August 28, 2013

Lyme disease prevalent locally

PLATTSBURGH — Although the lazy days of summer are rapidly coming to an end, the reality of Lyme disease will remain for some weeks to come.

Lyme disease is a bacterial infection that is spread to humans by the bite of an infected deer tick. The adult tick is the size of a sesame seed and remains active in forests and fields until temperatures drop in late October or even early November.

Until then, the ticks are actively looking for hosts to provide them with a good meal.

"They are difficult to see because they are so tiny," said Karen Merrill, a public-health nurse for the Clinton County Health Department. 

"Not all deer ticks carry Lyme disease, but Lyme disease is prevalent in New York state. We need to focus on prevention and awareness."


Deer ticks position themselves on vegetation, where they can hitch a ride with an animal or person passing by. They will then find a spot to feed off the host, often in such places as behind the knee — where they may not be spotted for days.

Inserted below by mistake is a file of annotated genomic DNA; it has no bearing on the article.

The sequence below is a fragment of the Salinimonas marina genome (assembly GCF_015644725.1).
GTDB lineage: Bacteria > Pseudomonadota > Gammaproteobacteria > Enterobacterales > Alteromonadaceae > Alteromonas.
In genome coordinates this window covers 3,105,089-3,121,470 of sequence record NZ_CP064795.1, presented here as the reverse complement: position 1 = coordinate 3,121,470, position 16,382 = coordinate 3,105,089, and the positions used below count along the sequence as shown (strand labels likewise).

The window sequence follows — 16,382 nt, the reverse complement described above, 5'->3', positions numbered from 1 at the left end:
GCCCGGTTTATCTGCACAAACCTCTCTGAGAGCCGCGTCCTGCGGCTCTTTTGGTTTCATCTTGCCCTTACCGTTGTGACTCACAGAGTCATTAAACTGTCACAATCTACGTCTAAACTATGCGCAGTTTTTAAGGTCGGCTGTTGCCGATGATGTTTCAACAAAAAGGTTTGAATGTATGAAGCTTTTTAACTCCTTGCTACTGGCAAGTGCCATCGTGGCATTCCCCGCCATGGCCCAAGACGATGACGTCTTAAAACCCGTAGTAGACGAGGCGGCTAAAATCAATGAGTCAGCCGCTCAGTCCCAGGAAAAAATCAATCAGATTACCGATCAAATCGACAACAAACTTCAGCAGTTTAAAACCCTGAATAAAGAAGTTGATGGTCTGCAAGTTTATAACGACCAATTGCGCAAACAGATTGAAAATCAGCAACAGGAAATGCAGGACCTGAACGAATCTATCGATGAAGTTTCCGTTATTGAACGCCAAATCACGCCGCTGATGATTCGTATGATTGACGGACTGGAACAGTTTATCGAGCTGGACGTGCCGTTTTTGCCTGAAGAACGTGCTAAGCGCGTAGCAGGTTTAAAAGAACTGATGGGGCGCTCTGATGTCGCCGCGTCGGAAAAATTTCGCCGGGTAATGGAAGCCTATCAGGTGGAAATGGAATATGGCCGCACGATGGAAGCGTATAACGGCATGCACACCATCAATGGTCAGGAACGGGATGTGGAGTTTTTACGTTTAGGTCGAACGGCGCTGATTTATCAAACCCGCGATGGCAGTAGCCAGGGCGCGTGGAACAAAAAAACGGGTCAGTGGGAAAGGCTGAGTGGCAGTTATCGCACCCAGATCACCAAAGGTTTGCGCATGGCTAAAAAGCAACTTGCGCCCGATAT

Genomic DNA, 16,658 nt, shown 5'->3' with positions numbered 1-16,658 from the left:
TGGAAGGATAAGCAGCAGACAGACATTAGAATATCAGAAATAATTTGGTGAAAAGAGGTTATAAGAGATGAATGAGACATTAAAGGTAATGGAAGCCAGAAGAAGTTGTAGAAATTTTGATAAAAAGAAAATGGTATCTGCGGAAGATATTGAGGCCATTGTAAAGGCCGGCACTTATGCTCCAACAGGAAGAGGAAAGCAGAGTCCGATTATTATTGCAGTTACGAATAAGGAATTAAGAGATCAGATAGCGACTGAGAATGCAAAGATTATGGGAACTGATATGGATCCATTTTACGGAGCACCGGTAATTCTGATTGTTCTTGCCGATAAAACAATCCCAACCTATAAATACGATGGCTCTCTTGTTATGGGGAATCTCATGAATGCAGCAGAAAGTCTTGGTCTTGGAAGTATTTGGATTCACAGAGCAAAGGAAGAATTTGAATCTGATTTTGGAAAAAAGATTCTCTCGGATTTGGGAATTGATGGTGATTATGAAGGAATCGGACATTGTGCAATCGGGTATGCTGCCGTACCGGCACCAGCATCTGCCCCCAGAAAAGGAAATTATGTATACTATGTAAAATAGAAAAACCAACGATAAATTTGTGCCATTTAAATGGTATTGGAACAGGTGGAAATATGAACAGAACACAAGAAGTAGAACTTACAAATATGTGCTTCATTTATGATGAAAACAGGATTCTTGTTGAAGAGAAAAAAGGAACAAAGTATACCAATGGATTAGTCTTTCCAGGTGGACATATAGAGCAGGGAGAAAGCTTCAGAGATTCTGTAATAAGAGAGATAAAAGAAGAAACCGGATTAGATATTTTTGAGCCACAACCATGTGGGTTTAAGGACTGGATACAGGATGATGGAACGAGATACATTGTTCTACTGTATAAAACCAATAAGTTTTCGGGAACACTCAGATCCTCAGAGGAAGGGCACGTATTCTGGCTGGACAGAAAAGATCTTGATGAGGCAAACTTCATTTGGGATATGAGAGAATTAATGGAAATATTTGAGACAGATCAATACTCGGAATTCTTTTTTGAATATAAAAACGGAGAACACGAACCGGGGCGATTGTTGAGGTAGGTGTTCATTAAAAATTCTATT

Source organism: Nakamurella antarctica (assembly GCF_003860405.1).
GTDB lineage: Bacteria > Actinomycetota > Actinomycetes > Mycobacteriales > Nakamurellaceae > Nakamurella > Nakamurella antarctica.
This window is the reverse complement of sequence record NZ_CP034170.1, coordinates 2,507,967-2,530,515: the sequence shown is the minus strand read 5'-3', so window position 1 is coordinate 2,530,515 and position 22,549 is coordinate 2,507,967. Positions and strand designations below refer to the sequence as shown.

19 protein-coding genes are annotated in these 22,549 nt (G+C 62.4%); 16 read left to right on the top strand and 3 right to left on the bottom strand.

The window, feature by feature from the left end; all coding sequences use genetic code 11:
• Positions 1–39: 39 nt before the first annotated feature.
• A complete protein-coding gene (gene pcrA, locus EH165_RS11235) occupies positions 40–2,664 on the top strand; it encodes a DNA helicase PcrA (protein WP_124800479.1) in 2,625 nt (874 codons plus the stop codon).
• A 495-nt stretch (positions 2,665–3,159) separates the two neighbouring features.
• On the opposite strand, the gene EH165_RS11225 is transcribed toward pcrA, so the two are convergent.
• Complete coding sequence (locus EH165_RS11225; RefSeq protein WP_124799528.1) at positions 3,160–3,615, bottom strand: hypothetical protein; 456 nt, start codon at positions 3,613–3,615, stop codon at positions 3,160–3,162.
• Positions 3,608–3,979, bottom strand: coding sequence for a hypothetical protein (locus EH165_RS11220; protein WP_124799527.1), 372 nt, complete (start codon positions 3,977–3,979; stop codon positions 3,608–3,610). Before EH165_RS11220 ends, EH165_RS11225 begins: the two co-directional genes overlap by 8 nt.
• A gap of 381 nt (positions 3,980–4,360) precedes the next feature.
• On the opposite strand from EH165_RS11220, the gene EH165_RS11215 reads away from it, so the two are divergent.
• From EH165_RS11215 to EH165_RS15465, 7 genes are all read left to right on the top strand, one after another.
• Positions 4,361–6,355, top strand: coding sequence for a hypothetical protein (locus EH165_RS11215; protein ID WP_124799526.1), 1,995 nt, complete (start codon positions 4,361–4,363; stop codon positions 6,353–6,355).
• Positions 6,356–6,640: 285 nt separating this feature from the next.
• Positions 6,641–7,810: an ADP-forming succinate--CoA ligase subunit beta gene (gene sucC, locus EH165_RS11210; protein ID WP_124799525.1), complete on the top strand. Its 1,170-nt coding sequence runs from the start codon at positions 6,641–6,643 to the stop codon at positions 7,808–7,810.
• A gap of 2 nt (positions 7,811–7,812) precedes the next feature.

"It often takes two or three days (from the initial bite) for the tick to transmit illness," said Clinton County Public-Health Nurse Karen Plotas-McGrath. 

"If you see a tick (on the body), it's important to remove the insect as quickly as possible."

Clinton County has seen an increase in confirmed cases of Lyme disease this year. In 2010, the county reported 11 positive cases, and that number jumped to 16 in both 2011 and 2012.

However, there are already confirmed 27 cases during the first half of 2013.

"We're just now getting into peak season," Plotas-McGrath noted.


Essex County, which saw more than 40 positive cases in 2009 before numbers dropped to 25 a year later, has seen increased activity as well.

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